Recently I’ve been into Parks and Recreation. I know I’m super late to the party, but I’m fully on board now. I love this show. Not only does it make me laugh out loud, but the characters are lovable and realistic — any one of them could be an actual person, and I have really enjoyed seeing their lives unfold as I watch every season as fast as possible.
One of the things I love most is that every character has a full life. Leslie Knope, of course, has a loving family, a fulfilling job, and is surrounded with friends. Tom Haverford, though it took him several seasons to really blossom, achieved his dream of owning his own business. Ron Swanson is very much his own person, but still cares about people in his own gruff way, and ends up doing exactly what he loves — construction. I know they all are fictional characters, and that their lives are planned by writers to be the perfect balance between crazy and wonderful, but honestly, that kind of life is what I aspire to. Every single one of the characters in the show is eventually able to do what they love in one form or another, and they all balance their own dreams with those of the people they love. They have it all, and somehow they make it work.
I know that real life isn’t that simple. Sometimes things just don’t work out, and I know a lot of people end up settling for a job or a spouse more out of necessity than anything else. That’s not to say that happiness can’t be achieved even if dreams aren’t — people are really pretty good at being happy where they are. And I try to be, too. But I know I want as much from life as I can get. I’m a typical American — I want it all.
One of the bloggers I recently began following wrote this post about millennials and dating — specifically, that they aren’t, and why she (the author) is okay with that. I loved her viewpoint — the majority of my friends are single, and have said the very same thing. In the words of my first college roommate, “Your twenties are for you,” and being single in your twenties allows you to really develop yourself and chase your dreams. It’s the time to be selfish and figure out what you want to do for the rest of your life.
That’s what most of the characters in Parks and Rec did — the majority of them didn’t get into a serious relationship until they were in their 30s. By the time they were ready to invest in someone else, they had already invested in themselves and were at least on the way to being where they wanted to be professionally.
I’m about to turn 21. I’m about to graduate college. Now is the time for me to invest in myself — I have a billion different ideas for what I want to do and none of them really fit together. Just to give you an idea, I’ve thought about opening a coffee shop/bookstore, working for a study abroad program, getting my real estate license, tutoring Spanish and/or flute on the side, trying to write for a magazine, or trying to get a job at Mattel or American Girl. And those are just the recurring ideas. I don’t know what the crap I want to do, and I’d love to be able to attempt any one of these, even if it meant moving around for a few years.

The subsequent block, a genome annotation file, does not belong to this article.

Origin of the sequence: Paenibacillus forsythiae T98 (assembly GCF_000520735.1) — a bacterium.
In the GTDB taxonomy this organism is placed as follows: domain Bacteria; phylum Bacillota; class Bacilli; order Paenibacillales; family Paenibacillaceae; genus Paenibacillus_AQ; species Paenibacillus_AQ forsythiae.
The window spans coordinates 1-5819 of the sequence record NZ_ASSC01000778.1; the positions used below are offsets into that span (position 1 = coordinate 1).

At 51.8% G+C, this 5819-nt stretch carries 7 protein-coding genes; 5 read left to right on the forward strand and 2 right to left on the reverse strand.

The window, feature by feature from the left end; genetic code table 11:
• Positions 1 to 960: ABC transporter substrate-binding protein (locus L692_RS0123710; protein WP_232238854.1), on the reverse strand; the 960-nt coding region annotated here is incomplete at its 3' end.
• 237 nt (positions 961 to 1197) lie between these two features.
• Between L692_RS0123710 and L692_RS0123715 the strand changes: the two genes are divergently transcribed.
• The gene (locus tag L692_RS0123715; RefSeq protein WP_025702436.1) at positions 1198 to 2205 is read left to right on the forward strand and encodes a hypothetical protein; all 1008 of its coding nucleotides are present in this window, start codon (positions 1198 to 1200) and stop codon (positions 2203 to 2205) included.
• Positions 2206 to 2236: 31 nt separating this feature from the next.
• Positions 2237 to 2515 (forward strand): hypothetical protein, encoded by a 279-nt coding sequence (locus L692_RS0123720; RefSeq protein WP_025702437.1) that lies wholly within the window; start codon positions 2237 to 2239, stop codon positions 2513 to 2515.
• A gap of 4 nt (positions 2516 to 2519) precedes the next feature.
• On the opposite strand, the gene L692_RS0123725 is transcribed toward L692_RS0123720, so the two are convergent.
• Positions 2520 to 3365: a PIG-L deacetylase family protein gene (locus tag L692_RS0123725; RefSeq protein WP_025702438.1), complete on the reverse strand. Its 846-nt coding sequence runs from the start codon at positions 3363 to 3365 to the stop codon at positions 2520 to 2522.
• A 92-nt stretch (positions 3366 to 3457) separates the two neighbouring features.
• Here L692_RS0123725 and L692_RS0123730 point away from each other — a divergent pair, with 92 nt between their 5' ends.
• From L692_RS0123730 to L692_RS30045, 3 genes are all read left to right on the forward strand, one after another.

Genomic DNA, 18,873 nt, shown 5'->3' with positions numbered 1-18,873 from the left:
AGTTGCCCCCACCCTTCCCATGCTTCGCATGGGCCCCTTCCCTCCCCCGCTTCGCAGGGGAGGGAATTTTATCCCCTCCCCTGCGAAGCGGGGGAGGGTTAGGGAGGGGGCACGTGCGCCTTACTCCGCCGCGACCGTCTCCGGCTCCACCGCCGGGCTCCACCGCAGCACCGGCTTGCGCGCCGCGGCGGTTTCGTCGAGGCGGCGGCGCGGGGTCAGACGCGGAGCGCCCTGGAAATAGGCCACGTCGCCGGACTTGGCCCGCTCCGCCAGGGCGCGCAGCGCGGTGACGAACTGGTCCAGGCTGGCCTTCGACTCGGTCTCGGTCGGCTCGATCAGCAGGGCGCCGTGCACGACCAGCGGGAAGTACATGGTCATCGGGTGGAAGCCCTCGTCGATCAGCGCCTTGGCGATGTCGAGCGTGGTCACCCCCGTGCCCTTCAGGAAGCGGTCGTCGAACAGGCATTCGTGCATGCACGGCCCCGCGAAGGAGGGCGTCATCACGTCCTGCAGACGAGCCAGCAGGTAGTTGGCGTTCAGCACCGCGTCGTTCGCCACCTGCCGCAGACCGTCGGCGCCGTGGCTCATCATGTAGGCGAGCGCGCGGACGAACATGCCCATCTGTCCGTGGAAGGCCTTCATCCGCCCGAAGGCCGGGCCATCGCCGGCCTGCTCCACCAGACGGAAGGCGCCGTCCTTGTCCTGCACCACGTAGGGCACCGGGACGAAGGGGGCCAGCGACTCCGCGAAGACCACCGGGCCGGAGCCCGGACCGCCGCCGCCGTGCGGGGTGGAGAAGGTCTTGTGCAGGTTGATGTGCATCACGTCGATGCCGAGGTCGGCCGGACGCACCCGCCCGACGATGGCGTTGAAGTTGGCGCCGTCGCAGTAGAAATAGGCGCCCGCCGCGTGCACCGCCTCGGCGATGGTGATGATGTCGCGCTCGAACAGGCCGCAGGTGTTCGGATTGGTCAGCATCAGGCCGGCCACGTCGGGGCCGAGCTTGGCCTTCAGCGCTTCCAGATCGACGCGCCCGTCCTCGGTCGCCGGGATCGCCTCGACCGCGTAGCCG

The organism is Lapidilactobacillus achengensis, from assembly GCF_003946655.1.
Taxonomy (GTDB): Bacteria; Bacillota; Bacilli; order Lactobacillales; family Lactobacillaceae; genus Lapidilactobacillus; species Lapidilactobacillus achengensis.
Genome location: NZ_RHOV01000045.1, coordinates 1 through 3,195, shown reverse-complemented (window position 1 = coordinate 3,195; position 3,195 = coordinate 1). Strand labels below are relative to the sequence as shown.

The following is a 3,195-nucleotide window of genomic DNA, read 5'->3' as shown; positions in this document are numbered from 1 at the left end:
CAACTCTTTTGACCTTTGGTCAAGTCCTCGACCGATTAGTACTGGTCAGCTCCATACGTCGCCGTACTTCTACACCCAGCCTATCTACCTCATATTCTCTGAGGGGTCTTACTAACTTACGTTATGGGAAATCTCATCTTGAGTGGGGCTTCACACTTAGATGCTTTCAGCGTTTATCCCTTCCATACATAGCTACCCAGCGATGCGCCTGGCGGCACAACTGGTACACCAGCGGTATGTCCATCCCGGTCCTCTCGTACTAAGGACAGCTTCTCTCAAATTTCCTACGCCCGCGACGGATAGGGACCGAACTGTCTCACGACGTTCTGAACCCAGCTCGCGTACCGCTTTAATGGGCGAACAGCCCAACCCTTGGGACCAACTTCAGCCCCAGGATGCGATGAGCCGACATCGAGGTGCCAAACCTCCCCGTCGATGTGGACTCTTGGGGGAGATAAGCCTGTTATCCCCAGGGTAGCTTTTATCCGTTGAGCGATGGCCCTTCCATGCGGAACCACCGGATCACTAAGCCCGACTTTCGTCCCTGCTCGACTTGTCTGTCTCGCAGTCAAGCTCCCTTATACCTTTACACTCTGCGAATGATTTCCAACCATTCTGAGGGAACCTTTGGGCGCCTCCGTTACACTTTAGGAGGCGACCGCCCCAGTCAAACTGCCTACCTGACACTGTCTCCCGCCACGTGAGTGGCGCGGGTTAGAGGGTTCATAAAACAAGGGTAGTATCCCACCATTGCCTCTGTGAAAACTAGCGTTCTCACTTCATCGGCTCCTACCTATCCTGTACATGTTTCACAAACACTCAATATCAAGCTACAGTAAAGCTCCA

My life has a catch, though. I’m in a committed relationship, unlike many millennials. I don’t really have the freedom to do whatever or go wherever I want, because I have someone else to think about. It’s a completely different dynamic.
I’m not trying to say that I wish I wasn’t in a relationship, or that I regret it. That is so not the truth. My SO is my best friend, and I don’t know what I would do without him. He’s my voice of reason and my comfort zone, and I admire him immensely. He’s talented, friendly, and handsome. He’s one of those people that gets along with everyone (how do people do that??). I love him, and I feel so lucky that I’m the one he wants to spend his life with.
However, I’m not denying that relationships complicate lives. That’s just the nature of being involved with people. As much as my independent hermit spirit would love to be able to just fly to Spain and live in a hostel for a few months, I have to admit I need people too much. I need and want to be around the people I love, and that is why even though it’s going to be so hard, I’m focusing on the dreams that are realistic for my life. I’m willing to give up on some ideas because I love my friends and family more.
This may sound like a ridiculous thought process. It’s not like I’m giving up actual job offers or anything like that. But when you get to this age and stage of life, you do have to give up possibilities. It’s like opportunity cost in economics — by choosing one thing, you give up another, and you’ll never know how you might’ve benefited from the other option. It’s just one of the risks of decision-making. And at this point, I may never know what I might be giving up by balancing my job aspirations with my SO’s. But I do know what I’m gaining.
Most millennials aren’t dating. But some are, and for those, life is all about balance. Dreams don’t disappear just because you’ve found your life partner. Now it’s a matter of figuring out which ones work together. That’ll be an adventure in itself.